I was having a conversation with my Singaporean coworkers today about table utensils. We often talk about random things. It makes for the most interesting conversations, as you will soon read.
The conversation began with me feeling bad about continually using plastic utensils at lunch that I just throw away after each use. It's not very green of me at all. So I told them that I wanted to find some inexpensive metal utensils, but also didn't want to have to buy a whole set either.
The conversation went as such:
Singaporean 1: Oh, dat's ok Megan. I just bring some in for you. What you want, just a spoon and fork, lah?
Me: You know, I really just eat with a fork and knife. I rarely use a spoon.
Singaporean 2: Oh that's right. Typical American. Always eats with a knife and fork.
Me: Yes, because I need a fork to cut my food.
Singaporean 2: You use a spoon for that, just like the rest of the world. There they go again. Americans always have to be different.
Me: What? The rest of the world uses a fork and knife too. It's common sense. When you need a utensil to cut something, you use your knife.
Singaporean 2: You can use a spoon! The spoon works just as well to cut.
Me: Why would I use a blunt, round utensil to cut when a knife is made for just that?
Singaporean 2: Nevermind you, it's a British thing.
Me: The British do that? I thought they used a knife and fork too?
Singaporean 2: No no no. That's just an American thing.
Ok, I call Bullhonkey. This cannot be just a weird Americanism.
So I consulted Google. In fact, I've been Googling this issue for over an hour.
This is what I found: The Brits use a knife. Proof is here. In fact, most American table manners are derived from Britain. Also, most of Europe also uses a knife.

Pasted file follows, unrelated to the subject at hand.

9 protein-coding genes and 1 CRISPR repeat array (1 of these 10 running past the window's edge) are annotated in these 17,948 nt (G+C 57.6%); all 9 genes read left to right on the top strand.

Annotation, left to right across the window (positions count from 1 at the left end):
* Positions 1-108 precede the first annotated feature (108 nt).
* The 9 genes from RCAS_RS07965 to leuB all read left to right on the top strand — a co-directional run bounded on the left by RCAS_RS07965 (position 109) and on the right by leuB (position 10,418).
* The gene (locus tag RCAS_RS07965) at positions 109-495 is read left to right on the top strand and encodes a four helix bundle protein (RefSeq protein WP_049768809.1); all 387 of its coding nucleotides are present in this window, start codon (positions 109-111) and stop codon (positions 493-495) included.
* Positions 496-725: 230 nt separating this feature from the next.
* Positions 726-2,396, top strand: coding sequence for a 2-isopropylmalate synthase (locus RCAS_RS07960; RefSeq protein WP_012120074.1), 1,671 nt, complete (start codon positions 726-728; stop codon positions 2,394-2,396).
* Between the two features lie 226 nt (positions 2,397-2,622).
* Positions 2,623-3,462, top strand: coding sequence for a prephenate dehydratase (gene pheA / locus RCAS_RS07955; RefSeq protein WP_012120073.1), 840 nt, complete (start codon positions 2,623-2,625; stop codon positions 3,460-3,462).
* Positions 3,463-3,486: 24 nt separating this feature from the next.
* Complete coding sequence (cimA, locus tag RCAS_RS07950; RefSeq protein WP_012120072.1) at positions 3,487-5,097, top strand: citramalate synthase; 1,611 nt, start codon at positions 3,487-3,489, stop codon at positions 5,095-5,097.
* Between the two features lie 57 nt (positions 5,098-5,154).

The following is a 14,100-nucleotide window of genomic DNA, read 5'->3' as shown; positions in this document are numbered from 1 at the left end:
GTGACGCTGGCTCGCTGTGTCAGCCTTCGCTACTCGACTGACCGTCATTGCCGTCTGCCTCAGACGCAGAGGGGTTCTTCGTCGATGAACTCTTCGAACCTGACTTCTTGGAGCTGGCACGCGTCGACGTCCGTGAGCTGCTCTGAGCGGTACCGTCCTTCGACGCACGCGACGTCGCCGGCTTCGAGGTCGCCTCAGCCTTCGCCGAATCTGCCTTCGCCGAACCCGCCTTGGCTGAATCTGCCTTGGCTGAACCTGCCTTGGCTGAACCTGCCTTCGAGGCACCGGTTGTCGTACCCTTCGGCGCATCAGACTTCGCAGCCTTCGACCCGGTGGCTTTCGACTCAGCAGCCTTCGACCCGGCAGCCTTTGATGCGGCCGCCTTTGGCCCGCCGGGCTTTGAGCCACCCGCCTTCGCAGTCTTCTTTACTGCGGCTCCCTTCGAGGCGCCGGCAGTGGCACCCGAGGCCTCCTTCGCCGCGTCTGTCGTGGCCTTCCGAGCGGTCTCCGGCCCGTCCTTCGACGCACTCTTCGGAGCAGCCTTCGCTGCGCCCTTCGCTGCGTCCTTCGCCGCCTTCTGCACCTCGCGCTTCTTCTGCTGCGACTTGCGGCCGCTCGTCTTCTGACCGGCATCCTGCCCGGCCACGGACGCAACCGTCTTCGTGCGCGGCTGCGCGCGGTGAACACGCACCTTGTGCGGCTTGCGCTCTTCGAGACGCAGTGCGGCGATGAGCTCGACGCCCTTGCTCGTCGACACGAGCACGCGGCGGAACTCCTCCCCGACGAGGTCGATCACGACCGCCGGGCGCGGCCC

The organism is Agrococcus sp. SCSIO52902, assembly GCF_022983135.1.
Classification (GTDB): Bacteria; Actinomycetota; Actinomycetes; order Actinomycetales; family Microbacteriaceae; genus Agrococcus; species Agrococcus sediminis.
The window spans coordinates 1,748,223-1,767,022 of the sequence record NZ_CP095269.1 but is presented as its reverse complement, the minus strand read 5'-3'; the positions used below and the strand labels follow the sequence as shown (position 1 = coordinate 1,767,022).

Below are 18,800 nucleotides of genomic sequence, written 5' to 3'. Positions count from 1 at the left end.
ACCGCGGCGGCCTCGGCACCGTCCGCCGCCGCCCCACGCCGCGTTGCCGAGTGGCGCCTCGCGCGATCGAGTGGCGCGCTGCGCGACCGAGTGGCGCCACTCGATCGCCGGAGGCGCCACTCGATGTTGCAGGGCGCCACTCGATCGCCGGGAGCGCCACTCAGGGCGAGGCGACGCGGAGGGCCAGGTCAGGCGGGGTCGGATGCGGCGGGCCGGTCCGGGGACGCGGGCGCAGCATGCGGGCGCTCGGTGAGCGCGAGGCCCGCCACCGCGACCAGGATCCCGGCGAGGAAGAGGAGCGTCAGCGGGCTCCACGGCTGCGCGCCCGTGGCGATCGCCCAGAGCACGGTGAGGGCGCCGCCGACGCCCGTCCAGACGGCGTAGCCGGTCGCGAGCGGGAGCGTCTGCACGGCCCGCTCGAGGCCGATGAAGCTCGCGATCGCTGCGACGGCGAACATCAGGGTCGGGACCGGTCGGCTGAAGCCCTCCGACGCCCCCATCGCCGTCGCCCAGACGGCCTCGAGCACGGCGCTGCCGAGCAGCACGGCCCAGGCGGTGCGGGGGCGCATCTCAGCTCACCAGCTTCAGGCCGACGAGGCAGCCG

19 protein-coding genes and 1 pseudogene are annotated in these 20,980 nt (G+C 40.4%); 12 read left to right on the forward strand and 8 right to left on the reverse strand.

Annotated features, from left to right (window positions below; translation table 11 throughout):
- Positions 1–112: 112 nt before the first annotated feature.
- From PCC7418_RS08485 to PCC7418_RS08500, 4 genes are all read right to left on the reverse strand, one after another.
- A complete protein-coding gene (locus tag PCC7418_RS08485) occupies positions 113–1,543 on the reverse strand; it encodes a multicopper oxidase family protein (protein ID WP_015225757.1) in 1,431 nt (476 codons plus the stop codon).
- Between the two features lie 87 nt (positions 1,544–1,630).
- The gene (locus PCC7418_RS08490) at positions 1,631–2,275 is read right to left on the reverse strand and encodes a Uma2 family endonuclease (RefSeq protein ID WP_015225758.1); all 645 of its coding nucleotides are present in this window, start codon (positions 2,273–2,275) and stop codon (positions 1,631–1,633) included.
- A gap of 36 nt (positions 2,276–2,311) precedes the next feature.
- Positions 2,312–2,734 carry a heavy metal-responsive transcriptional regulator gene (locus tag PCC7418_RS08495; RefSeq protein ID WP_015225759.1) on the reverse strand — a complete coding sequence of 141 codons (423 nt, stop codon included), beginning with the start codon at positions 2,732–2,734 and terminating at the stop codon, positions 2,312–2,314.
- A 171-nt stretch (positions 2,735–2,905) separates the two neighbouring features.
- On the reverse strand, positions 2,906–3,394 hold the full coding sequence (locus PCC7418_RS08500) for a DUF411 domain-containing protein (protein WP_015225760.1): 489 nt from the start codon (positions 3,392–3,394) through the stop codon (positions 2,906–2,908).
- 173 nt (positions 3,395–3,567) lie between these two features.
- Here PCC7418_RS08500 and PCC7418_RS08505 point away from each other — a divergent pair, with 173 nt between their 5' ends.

Not only that, but only in Southeast Asia is it even acceptable to hold both a fork and a spoon at the same time while eating.
But that's not really the issue we're discussing here today.
I'm still stuck on the whole "knife is better than spoon" pish posh. Where on Earth did Singapore get the idea that a spoon is a better cutting utensil than a knife?
It makes no sense.
I know it's not just my coworkers that think this way. It's a collective opinion in Singapore. Not a single hawker stall that we've gone to has provided a knife. It's either a fork and spoon, or a spoon and chopsticks. Knives seem to not exist here.
It's not usually a big deal as most Asian food is served bite-sized. However, in the event that they serve you chicken with the bones still in it (which is usually the case), it'd be nice to have a knife to cut it off. We've had many an accident trying to that with a spoon.
And by "accident", I mean chicken flying across the table and onto the floor or in my lap.
So no. I'm not convinced that the spoon is a better alternate to the knife. Several curry chicken stains to the crotch can count as my proof.
BUT, I will say this. Eating Asian cuisine with both a spoon and fork in your hands at the same time has proved to be much easier than the American one-handed utensil method. It's a better rice getter. Forks by themselves just make a mess of rice on your plate.
There, I've said my peace.
And now I can sleep tonight.
2016 WY/MT Trip
8 months ago